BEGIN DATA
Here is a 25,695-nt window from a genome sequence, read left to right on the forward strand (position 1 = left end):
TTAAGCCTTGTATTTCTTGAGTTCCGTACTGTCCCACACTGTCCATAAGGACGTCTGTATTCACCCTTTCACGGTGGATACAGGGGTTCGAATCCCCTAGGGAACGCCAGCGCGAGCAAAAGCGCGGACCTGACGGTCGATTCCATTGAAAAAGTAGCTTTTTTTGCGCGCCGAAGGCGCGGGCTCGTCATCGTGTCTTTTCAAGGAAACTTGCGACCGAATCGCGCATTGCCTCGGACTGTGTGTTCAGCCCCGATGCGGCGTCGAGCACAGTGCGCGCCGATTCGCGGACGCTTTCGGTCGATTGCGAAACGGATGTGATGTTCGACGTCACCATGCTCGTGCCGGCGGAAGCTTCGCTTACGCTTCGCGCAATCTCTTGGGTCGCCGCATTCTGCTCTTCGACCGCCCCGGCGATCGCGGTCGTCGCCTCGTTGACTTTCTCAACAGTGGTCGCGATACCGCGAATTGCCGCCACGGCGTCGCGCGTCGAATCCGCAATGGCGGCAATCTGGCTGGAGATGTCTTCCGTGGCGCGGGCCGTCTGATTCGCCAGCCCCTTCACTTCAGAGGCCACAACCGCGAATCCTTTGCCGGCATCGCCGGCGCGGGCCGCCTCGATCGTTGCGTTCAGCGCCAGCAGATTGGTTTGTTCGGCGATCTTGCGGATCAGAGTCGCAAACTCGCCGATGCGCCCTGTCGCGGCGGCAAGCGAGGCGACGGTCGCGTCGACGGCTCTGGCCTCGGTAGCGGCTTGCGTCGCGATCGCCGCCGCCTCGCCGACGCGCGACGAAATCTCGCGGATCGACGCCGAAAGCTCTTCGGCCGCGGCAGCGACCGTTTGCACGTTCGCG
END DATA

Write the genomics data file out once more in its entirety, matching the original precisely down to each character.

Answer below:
Here is a 25,695-nt window from a genome sequence, read left to right on the forward strand (position 1 = left end):
TTAAGCCTTGTATTTCTTGAGTTCCGTACTGTCCCACACTGTCCATAAGGACGTCTGTATTCACCCTTTCACGGTGGATACAGGGGTTCGAATCCCCTAGGGAACGCCAGCGCGAGCAAAAGCGCGGACCTGACGGTCGATTCCATTGAAAAAGTAGCTTTTTTTGCGCGCCGAAGGCGCGGGCTCGTCATCGTGTCTTTTCAAGGAAACTTGCGACCGAATCGCGCATTGCCTCGGACTGTGTGTTCAGCCCCGATGCGGCGTCGAGCACAGTGCGCGCCGATTCGCGGACGCTTTCGGTCGATTGCGAAACGGATGTGATGTTCGACGTCACCATGCTCGTGCCGGCGGAAGCTTCGCTTACGCTTCGCGCAATCTCTTGGGTCGCCGCATTCTGCTCTTCGACCGCCCCGGCGATCGCGGTCGTCGCCTCGTTGACTTTCTCAACAGTGGTCGCGATACCGCGAATTGCCGCCACGGCGTCGCGCGTCGAATCCGCAATGGCGGCAATCTGGCTGGAGATGTCTTCCGTGGCGCGGGCCGTCTGATTCGCCAGCCCCTTCACTTCAGAGGCCACAACCGCGAATCCTTTGCCGGCATCGCCGGCGCGGGCCGCCTCGATCGTTGCGTTCAGCGCCAGCAGATTGGTTTGTTCGGCGATCTTGCGGATCAGAGTCGCAAACTCGCCGATGCGCCCTGTCGCGGCGGCAAGCGAGGCGACGGTCGCGTCGACGGCTCTGGCCTCGGTAGCGGCTTGCGTCGCGATCGCCGCCGCCTCGCCGACGCGCGACGAAATCTCGCGGATCGACGCCGAAAGCTCTTCGGCCGCGGCAGCGACCGTTTGCACGTTCGCG